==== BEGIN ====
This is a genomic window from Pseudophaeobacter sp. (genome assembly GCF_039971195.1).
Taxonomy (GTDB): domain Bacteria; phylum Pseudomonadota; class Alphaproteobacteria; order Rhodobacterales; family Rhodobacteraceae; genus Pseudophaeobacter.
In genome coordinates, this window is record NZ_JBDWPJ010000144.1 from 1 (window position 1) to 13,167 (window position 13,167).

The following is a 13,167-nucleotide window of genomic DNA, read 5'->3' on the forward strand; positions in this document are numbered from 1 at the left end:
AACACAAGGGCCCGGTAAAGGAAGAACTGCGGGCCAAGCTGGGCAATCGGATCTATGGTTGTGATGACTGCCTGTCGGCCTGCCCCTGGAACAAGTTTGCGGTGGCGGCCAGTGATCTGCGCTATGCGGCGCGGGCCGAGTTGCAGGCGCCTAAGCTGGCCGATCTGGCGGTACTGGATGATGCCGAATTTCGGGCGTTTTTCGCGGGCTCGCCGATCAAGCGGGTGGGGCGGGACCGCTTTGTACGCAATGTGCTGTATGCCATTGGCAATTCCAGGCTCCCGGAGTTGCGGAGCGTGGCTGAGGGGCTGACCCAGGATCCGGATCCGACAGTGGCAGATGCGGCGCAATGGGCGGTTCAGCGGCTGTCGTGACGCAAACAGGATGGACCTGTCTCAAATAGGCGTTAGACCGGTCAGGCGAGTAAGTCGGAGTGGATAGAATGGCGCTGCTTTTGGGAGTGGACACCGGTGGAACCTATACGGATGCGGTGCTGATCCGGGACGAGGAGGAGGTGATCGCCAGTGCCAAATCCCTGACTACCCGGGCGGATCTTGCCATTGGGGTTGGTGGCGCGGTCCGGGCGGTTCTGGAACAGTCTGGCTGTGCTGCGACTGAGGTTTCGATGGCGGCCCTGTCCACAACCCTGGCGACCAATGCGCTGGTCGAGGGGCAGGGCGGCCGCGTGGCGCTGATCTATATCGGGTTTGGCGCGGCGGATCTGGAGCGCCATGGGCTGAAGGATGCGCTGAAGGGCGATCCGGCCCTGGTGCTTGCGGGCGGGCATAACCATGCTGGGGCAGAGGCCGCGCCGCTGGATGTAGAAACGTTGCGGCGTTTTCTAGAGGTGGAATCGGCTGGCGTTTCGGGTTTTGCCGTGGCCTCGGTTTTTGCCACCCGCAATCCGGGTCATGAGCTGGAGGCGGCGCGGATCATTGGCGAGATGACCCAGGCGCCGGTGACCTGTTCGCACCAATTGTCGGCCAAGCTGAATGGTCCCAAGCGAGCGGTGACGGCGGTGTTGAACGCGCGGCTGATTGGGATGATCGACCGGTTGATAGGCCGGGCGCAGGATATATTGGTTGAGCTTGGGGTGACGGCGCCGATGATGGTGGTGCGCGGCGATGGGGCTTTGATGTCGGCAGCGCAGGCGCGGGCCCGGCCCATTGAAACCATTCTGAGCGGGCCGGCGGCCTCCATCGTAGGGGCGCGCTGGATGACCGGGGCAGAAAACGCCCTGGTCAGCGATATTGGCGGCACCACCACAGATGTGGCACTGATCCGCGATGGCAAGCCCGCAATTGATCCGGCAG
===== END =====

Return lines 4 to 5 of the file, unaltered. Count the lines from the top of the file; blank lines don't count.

The following is a 13,167-nucleotide window of genomic DNA, read 5'->3' on the forward strand; positions in this document are numbered from 1 at the left end:
AACACAAGGGCCCGGTAAAGGAAGAACTGCGGGCCAAGCTGGGCAATCGGATCTATGGTTGTGATGACTGCCTGTCGGCCTGCCCCTGGAACAAGTTTGCGGTGGCGGCCAGTGATCTGCGCTATGCGGCGCGGGCCGAGTTGCAGGCGCCTAAGCTGGCCGATCTGGCGGTACTGGATGATGCCGAATTTCGGGCGTTTTTCGCGGGCTCGCCGATCAAGCGGGTGGGGCGGGACCGCTTTGTACGCAATGTGCTGTATGCCATTGGCAATTCCAGGCTCCCGGAGTTGCGGAGCGTGGCTGAGGGGCTGACCCAGGATCCGGATCCGACAGTGGCAGATGCGGCGCAATGGGCGGTTCAGCGGCTGTCGTGACGCAAACAGGATGGACCTGTCTCAAATAGGCGTTAGACCGGTCAGGCGAGTAAGTCGGAGTGGATAGAATGGCGCTGCTTTTGGGAGTGGACACCGGTGGAACCTATACGGATGCGGTGCTGATCCGGGACGAGGAGGAGGTGATCGCCAGTGCCAAATCCCTGACTACCCGGGCGGATCTTGCCATTGGGGTTGGTGGCGCGGTCCGGGCGGTTCTGGAACAGTCTGGCTGTGCTGCGACTGAGGTTTCGATGGCGGCCCTGTCCACAACCCTGGCGACCAATGCGCTGGTCGAGGGGCAGGGCGGCCGCGTGGCGCTGATCTATATCGGGTTTGGCGCGGCGGATCTGGAGCGCCATGGGCTGAAGGATGCGCTGAAGGGCGATCCGGCCCTGGTGCTTGCGGGCGGGCATAACCATGCTGGGGCAGAGGCCGCGCCGCTGGATGTAGAAACGTTGCGGCGTTTTCTAGAGGTGGAATCGGCTGGCGTTTCGGGTTTTGCCGTGGCCTCGGTTTTTGCCACCCGCAATCCGGGTCATGAGCTGGAGGCGGCGCGGATCATTGGCGAGATGACCCAGGCGCCGGTGACCTGTTCGCACCAATTGTCGGCCAAGCTGAATGGTCCCAAGCGAGCGGTGACGGCGGTGTTGAACGCGCGGCTGATTGGGATGATCGACCGGTTGATAGGCCGGGCGCAGGATATATTGGTTGAGCTTGGGGTGACGGCGCCGATGATGGTGGTGCGCGGCGATGGGGCTTTGATGTCGGCAGCGCAGGCGCGGGCCCGGCCCATTGAAACCATTCTGAGCGGGCCGGCGGCCTCCATCGTAGGGGCGCGCTGGATGACCGGGGCAGAAAACGCCCTGGTCAGCGATATTGGCGGCACCACCACAGATGTGGCACTGATCCGCGATGGCAAGCCCGCAATTGATCCGGCAG